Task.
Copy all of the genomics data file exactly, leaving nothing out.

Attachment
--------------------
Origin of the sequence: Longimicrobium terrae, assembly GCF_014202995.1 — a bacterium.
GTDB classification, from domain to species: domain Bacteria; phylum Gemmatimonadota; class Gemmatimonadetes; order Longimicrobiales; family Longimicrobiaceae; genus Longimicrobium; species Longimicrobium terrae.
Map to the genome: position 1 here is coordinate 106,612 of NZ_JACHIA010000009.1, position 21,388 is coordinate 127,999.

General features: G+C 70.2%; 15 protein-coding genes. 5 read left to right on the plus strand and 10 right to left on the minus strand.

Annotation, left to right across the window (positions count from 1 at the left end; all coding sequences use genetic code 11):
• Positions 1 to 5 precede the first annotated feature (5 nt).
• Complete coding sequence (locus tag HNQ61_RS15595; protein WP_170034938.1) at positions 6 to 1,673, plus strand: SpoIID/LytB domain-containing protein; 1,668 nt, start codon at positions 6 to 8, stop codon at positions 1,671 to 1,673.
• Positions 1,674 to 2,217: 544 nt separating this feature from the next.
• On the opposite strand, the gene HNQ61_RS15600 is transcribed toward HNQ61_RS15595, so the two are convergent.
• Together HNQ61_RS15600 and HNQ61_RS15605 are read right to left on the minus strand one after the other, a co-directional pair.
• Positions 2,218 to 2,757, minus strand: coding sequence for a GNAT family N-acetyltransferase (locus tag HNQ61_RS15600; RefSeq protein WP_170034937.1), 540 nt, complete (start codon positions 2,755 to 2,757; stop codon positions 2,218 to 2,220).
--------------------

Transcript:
Origin of the sequence: Longimicrobium terrae, assembly GCF_014202995.1 — a bacterium.
GTDB classification, from domain to species: domain Bacteria; phylum Gemmatimonadota; class Gemmatimonadetes; order Longimicrobiales; family Longimicrobiaceae; genus Longimicrobium; species Longimicrobium terrae.
Map to the genome: position 1 here is coordinate 106,612 of NZ_JACHIA010000009.1, position 21,388 is coordinate 127,999.

General features: G+C 70.2%; 15 protein-coding genes. 5 read left to right on the plus strand and 10 right to left on the minus strand.

Annotation, left to right across the window (positions count from 1 at the left end; all coding sequences use genetic code 11):
• Positions 1 to 5 precede the first annotated feature (5 nt).
• Complete coding sequence (locus tag HNQ61_RS15595; protein WP_170034938.1) at positions 6 to 1,673, plus strand: SpoIID/LytB domain-containing protein; 1,668 nt, start codon at positions 6 to 8, stop codon at positions 1,671 to 1,673.
• Positions 1,674 to 2,217: 544 nt separating this feature from the next.
• On the opposite strand, the gene HNQ61_RS15600 is transcribed toward HNQ61_RS15595, so the two are convergent.
• Together HNQ61_RS15600 and HNQ61_RS15605 are read right to left on the minus strand one after the other, a co-directional pair.
• Positions 2,218 to 2,757, minus strand: coding sequence for a GNAT family N-acetyltransferase (locus tag HNQ61_RS15600; RefSeq protein WP_170034937.1), 540 nt, complete (start codon positions 2,755 to 2,757; stop codon positions 2,218 to 2,220).